By Fred Decker

Most cooks have strainers and colanders handy for straining solids or liquids. But in some cases, nothing gets the job done quite like cheesecloth.

Cottage cheese in cheesecloth
credit: Svetl/iStock/GettyImages

The Versatility of Cheesecloth

One of cheesecloth's main virtues is that it's adjustable. Every time you add a layer of the gauzy fabric, the overlapping mesh strains out finer particles. And unlike other strainers, it can be gathered up into a pouch and hung for hours to drain, or you can squeeze the pouch to quickly extract every drop of liquid.

When to Use Cheesecloth

Cheesecloth works for straining almost anything. As its name suggests, its primary function is to strain dairy products—particularly separating curds from whey when making cheese or cottage cheese. You can use it to remove excess whey from yogurt and leave it thick, Greek style. Cheesecloth is better than metal strainers for straining kefir grains from finished kefir, because metal can impair the grains' vitality. Layered cheesecloth can also remove fine grounds from cold-brewed coffee, or leave soup stock or fruit jelly totally smooth.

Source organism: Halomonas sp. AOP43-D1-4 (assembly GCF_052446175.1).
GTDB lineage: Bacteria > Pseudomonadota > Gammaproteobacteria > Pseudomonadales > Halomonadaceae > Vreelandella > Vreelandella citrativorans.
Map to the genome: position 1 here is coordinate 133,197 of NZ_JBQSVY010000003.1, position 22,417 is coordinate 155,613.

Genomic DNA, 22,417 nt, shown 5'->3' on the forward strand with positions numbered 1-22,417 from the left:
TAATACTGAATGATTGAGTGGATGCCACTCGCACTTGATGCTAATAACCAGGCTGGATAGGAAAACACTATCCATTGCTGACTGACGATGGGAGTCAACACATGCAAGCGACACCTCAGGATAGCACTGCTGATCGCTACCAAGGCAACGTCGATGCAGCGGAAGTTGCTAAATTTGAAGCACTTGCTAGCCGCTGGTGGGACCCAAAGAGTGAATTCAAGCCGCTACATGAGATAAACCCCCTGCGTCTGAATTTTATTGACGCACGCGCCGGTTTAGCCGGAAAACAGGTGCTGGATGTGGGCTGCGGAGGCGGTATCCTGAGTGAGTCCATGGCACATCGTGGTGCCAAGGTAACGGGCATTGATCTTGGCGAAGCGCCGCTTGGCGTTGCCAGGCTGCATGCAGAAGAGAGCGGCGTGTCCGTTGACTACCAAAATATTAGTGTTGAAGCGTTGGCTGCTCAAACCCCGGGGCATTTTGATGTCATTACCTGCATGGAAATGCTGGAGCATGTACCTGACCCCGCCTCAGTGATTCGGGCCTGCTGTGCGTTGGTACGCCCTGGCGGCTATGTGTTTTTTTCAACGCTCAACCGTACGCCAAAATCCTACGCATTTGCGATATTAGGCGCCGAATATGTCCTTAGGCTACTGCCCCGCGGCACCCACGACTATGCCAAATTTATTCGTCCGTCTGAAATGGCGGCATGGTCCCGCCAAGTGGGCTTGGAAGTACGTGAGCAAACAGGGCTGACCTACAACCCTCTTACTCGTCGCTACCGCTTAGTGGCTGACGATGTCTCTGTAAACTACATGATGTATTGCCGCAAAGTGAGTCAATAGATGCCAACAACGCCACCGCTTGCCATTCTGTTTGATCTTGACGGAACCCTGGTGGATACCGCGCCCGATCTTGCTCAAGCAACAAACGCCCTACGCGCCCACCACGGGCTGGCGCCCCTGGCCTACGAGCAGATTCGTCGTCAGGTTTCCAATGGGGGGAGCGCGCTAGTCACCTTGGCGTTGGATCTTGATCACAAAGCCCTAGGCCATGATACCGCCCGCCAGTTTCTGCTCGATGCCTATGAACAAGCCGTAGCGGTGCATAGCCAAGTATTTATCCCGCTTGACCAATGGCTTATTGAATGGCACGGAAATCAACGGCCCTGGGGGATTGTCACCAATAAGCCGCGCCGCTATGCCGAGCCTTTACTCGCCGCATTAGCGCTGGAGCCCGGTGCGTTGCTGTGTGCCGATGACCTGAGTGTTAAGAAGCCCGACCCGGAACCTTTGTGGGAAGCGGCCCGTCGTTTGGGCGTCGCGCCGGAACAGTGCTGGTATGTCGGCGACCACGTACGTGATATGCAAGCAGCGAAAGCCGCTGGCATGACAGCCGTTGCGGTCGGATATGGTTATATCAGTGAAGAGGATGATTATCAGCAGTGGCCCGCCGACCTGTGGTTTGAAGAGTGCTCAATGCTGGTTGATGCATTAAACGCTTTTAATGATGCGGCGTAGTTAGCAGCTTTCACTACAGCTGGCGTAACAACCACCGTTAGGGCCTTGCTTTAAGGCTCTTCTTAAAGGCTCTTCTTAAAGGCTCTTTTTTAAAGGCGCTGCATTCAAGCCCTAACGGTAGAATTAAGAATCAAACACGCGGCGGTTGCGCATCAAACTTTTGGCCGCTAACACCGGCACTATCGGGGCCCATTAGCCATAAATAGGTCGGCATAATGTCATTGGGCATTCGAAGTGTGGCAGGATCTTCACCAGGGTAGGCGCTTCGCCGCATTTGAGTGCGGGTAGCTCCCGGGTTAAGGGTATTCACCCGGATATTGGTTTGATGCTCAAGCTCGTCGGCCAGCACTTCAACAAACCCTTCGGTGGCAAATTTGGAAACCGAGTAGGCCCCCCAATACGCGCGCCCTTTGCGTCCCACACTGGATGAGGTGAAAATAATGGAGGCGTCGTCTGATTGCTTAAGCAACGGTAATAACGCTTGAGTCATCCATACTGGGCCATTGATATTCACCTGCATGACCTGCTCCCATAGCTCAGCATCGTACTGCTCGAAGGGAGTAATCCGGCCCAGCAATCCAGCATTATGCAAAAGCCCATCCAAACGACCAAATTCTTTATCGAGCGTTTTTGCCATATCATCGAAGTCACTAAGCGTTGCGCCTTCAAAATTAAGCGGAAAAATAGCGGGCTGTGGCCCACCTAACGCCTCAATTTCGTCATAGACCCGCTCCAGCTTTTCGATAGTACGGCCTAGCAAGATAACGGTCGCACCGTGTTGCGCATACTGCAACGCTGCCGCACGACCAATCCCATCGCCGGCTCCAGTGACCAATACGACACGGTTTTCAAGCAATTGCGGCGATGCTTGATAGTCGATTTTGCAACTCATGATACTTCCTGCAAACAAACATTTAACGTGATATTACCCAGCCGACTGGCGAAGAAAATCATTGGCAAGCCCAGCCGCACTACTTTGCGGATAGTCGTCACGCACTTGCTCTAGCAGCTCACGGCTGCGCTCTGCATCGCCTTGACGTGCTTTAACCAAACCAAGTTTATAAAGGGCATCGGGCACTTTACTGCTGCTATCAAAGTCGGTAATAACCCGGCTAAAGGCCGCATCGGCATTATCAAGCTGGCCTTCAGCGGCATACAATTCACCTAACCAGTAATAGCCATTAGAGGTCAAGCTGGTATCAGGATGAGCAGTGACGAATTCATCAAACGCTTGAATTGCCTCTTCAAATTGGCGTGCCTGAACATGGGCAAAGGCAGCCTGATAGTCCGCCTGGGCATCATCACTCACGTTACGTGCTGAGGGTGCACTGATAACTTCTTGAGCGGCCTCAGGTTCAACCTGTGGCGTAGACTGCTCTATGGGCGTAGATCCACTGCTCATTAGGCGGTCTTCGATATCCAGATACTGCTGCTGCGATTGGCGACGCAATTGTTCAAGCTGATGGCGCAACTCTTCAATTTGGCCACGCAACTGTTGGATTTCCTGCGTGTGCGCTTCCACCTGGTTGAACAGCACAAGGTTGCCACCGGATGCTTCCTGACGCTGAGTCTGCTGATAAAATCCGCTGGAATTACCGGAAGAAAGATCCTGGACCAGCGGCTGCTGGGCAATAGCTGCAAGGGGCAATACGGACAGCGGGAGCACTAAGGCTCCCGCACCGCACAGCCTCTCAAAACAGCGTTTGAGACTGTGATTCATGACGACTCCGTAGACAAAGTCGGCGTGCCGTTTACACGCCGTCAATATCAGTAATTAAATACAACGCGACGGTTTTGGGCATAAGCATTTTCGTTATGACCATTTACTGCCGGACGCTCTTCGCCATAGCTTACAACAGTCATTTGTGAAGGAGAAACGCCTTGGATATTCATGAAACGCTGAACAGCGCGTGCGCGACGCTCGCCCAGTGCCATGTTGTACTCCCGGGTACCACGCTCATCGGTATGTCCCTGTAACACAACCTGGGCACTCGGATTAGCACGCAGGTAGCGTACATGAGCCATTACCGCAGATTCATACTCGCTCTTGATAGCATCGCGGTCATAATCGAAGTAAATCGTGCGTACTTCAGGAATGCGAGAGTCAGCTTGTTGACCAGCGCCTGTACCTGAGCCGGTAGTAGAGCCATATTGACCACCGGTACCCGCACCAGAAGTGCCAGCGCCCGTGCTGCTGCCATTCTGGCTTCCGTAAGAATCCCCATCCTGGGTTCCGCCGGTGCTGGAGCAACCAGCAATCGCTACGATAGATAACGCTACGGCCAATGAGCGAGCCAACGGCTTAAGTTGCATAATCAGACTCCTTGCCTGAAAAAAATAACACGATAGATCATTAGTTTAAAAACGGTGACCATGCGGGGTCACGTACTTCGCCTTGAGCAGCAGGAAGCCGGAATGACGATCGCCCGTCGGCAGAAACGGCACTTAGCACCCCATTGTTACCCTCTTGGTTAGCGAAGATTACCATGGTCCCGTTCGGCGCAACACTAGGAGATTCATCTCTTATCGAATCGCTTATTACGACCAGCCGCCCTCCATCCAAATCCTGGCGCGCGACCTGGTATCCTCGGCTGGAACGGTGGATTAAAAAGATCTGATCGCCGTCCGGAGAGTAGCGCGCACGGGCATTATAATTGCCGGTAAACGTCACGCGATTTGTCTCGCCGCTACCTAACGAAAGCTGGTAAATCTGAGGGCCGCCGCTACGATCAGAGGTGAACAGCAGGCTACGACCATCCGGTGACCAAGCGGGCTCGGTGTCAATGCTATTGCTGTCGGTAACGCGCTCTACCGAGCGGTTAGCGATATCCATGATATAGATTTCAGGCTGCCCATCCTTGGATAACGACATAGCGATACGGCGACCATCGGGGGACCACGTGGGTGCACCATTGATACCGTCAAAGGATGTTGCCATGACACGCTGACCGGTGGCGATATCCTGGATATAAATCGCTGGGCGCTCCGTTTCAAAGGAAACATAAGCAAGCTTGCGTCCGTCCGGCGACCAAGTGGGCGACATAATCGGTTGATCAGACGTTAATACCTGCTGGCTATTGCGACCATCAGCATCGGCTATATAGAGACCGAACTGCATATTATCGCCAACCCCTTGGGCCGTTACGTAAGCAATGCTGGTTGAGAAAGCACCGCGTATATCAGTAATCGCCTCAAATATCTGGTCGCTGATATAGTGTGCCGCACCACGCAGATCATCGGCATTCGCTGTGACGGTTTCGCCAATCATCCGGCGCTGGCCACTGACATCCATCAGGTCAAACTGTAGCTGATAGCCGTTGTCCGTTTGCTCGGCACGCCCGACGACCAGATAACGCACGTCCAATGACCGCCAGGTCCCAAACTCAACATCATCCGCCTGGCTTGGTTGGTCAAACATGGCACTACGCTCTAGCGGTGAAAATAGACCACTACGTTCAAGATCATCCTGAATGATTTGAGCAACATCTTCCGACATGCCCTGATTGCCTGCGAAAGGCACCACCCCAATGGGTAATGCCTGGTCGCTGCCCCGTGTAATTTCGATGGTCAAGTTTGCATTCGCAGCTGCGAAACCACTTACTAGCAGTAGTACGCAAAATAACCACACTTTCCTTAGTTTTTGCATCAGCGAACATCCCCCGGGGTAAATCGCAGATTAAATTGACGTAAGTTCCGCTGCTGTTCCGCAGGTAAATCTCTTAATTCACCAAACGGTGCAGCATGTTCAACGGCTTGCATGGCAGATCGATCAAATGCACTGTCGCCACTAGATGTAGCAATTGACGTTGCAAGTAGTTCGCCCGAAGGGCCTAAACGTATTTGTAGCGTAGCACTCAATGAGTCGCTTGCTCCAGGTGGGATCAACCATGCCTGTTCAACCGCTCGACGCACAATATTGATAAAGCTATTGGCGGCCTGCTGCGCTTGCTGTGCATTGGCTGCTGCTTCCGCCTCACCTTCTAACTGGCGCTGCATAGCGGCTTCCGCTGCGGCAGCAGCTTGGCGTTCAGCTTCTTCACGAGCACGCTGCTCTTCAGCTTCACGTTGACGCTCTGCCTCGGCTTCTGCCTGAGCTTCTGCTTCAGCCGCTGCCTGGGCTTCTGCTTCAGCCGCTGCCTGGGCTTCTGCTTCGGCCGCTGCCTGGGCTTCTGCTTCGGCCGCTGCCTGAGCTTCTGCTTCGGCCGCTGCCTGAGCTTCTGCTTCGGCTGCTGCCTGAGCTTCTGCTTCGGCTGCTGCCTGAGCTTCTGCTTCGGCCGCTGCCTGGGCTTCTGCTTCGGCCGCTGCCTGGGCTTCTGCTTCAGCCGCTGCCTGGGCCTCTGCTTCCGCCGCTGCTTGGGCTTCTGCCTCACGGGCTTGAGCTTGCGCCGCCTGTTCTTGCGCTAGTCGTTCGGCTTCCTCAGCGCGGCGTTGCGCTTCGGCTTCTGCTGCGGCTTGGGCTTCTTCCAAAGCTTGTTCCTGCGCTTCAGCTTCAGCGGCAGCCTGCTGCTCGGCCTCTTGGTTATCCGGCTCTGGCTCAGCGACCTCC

Basic Cheesecloth Technique

Cheesecloth is flexible, which is great in most cases; but if it needs some support and structure, use it with a colander, mesh strainer or funnel. Rinse the cloth under cold water to remove any lint. Then unfold or unroll it to generously cover the strainer, with at least 2 to 3 inches of excess hanging over the sides so the cloth doesn't collapse as you pour liquids into it. Avoid pouring everything in one big splash; it's safer to ladle in the liquids or pour them in a slow, steady stream. Sometimes it's useful to pause and remove larger pieces like vegetables or bones from the colander.